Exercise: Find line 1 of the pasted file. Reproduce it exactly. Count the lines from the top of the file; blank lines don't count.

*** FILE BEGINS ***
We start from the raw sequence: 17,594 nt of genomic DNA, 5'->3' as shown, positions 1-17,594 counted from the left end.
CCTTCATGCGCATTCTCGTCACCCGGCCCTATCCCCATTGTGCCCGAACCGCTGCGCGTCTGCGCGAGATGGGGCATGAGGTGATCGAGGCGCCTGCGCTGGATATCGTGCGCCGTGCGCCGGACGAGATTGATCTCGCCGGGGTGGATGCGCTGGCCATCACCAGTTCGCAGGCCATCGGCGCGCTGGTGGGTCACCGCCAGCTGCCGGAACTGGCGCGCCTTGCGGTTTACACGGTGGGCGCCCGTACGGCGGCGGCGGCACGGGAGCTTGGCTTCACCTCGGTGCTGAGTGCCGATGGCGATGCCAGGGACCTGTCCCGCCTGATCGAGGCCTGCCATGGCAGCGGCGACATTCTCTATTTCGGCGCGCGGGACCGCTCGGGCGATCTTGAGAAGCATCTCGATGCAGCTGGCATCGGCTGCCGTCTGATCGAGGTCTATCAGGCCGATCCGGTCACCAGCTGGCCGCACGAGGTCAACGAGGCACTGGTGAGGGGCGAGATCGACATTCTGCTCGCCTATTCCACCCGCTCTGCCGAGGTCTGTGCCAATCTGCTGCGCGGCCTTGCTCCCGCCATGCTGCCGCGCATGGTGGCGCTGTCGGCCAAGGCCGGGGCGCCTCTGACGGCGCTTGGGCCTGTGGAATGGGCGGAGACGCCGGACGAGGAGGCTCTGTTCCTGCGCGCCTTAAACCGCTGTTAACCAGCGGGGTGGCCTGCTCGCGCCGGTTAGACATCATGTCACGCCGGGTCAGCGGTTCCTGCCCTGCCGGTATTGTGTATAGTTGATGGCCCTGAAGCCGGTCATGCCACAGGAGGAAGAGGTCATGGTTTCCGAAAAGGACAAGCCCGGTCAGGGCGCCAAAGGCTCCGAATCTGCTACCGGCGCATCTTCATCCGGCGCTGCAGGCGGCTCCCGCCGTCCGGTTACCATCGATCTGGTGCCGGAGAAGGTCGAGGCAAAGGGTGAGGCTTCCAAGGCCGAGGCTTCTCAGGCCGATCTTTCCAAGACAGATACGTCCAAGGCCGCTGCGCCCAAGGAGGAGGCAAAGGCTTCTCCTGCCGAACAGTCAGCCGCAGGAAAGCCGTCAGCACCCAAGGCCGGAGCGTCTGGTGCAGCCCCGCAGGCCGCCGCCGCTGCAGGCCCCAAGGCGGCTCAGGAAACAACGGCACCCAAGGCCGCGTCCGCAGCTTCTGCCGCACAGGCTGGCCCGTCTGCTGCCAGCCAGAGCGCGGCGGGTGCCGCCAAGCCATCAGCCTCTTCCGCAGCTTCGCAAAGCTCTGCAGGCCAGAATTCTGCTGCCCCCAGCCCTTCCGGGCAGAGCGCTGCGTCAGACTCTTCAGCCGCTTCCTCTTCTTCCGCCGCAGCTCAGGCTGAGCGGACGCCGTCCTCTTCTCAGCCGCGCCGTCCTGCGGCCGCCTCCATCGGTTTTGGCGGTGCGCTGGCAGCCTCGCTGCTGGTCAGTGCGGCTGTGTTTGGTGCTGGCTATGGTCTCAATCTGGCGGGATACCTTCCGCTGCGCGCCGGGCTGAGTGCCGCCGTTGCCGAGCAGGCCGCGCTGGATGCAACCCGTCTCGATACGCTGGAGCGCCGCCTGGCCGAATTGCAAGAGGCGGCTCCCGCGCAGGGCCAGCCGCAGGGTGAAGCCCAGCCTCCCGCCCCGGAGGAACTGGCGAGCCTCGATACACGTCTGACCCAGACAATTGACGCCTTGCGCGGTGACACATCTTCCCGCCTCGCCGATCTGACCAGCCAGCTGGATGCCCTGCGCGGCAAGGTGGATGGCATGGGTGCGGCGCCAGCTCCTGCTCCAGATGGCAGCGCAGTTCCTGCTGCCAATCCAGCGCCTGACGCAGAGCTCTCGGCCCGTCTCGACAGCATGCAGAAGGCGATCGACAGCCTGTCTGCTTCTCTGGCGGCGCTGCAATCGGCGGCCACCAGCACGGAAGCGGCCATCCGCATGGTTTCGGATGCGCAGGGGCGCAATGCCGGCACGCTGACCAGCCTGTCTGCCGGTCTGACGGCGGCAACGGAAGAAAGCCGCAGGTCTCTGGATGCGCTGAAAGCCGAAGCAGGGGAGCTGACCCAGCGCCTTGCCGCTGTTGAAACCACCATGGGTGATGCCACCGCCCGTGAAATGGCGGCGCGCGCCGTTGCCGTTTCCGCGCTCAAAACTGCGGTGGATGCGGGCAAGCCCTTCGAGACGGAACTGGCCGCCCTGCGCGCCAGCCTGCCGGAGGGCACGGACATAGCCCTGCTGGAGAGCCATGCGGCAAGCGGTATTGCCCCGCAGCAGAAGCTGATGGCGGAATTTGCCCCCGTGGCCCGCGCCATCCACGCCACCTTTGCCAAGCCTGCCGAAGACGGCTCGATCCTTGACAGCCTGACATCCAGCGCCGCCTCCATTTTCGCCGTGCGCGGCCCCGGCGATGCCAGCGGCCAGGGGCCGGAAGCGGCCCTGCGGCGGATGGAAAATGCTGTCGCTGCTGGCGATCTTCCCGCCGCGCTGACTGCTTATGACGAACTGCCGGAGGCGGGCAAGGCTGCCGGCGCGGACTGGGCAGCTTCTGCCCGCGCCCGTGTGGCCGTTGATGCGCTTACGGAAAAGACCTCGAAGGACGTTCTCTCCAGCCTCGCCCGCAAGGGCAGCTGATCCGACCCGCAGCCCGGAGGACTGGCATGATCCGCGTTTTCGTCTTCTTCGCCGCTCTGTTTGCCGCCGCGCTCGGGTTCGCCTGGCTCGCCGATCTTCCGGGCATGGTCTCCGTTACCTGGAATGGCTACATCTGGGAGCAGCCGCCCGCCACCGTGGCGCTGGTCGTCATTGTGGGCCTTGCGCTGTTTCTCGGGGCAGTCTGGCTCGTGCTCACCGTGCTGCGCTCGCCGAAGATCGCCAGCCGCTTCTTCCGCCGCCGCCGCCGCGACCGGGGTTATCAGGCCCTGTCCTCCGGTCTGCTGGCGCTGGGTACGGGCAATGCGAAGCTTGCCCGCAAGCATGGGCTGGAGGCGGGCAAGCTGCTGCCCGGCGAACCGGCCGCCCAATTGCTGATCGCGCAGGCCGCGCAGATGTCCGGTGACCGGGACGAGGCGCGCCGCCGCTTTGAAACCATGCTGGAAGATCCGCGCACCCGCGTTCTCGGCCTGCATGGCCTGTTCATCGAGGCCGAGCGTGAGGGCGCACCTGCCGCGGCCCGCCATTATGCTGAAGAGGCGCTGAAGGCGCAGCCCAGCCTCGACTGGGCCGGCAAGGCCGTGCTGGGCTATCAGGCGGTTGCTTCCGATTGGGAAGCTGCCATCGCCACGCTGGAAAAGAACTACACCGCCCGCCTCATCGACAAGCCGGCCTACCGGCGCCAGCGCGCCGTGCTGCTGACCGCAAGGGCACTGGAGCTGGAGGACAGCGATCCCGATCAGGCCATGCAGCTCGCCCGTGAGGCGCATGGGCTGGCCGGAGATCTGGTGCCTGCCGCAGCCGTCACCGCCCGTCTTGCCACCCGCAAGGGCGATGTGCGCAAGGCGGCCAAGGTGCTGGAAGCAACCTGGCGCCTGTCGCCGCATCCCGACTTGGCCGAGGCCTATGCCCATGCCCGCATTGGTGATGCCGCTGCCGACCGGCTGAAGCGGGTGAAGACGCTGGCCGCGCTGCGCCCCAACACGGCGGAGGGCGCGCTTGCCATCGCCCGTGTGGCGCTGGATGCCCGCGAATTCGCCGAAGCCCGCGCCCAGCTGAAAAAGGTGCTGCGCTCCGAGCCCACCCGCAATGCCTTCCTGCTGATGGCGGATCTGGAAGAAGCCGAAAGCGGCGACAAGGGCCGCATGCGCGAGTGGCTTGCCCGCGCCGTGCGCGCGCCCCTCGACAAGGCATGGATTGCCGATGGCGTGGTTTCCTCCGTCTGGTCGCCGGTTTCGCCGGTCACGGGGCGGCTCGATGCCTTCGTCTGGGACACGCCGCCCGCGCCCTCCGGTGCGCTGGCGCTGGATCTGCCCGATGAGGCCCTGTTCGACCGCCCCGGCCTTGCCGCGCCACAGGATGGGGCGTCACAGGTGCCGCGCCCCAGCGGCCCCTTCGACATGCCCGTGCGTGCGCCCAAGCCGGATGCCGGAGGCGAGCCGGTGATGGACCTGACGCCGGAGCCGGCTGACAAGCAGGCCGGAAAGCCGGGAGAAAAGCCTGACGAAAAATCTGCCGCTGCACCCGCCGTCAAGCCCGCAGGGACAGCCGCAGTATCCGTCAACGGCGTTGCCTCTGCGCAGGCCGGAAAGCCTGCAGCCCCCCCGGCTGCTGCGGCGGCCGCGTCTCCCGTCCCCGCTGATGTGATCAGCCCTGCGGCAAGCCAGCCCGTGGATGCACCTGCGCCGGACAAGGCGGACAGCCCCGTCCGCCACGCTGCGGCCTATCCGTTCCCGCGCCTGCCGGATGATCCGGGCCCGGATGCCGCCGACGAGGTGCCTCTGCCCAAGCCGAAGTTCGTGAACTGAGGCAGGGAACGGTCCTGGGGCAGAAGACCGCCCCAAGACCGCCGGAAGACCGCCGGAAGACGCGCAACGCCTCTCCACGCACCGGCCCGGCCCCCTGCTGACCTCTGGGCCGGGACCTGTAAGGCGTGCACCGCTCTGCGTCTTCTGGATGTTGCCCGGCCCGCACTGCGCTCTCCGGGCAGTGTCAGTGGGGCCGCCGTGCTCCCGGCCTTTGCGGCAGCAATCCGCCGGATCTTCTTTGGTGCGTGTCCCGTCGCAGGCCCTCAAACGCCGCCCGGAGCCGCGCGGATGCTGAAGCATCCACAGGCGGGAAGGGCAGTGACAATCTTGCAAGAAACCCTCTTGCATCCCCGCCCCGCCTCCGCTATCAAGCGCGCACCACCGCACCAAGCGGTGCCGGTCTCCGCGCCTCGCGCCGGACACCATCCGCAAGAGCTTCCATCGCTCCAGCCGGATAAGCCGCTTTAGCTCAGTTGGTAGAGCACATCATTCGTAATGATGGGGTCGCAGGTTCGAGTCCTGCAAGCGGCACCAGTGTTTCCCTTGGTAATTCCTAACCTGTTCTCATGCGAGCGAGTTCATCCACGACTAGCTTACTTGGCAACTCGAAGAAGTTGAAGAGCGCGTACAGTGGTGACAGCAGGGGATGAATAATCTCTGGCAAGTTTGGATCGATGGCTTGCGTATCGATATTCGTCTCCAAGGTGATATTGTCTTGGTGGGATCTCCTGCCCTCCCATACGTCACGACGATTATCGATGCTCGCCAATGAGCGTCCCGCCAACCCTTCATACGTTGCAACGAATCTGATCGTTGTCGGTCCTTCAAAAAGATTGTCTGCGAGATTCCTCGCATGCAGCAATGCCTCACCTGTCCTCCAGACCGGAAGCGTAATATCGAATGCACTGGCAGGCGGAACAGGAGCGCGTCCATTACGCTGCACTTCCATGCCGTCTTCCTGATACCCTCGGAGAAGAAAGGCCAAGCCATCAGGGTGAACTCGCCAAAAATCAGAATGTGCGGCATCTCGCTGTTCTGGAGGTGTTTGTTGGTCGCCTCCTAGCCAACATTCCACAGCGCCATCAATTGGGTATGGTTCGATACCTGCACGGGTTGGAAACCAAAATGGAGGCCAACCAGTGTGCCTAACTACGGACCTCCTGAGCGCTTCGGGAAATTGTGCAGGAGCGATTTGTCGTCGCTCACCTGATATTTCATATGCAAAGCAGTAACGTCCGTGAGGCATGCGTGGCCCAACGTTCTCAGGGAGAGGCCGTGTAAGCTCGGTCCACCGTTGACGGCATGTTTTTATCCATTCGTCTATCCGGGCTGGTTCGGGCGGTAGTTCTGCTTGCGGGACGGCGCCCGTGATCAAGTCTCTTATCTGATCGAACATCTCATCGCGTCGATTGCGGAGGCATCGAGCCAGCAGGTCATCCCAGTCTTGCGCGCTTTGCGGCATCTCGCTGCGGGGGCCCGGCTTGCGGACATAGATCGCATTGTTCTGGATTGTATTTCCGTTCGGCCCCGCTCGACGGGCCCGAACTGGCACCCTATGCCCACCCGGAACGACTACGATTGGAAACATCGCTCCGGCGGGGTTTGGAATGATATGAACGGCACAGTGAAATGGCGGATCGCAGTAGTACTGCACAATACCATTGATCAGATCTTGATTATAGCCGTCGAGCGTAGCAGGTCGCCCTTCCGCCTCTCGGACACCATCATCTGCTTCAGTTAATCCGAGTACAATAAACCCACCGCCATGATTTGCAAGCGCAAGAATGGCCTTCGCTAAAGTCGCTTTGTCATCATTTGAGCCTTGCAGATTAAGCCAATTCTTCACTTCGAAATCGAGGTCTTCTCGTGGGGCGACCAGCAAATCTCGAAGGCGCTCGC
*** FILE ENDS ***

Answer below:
We start from the raw sequence: 17,594 nt of genomic DNA, 5'->3' as shown, positions 1-17,594 counted from the left end.